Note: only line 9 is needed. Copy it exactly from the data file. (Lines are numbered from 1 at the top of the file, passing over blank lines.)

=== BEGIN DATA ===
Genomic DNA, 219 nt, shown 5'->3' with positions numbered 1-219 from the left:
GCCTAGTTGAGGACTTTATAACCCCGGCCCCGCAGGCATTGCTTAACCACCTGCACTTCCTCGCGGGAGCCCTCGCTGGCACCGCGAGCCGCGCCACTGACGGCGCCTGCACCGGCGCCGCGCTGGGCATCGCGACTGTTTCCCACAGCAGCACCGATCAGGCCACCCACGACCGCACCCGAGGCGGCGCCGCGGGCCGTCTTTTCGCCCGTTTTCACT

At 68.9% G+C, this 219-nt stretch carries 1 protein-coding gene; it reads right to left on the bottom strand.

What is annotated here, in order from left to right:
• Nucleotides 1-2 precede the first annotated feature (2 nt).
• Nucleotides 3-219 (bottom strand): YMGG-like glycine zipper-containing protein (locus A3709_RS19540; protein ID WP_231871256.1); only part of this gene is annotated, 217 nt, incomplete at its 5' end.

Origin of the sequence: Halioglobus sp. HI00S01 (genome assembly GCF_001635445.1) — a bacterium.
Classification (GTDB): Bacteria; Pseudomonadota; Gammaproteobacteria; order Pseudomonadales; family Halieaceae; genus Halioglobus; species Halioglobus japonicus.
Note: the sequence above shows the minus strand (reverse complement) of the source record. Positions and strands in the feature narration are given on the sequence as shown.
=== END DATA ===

Note: the sequence above shows the minus strand (reverse complement) of the source record. Positions and strands in the feature narration are given on the sequence as shown.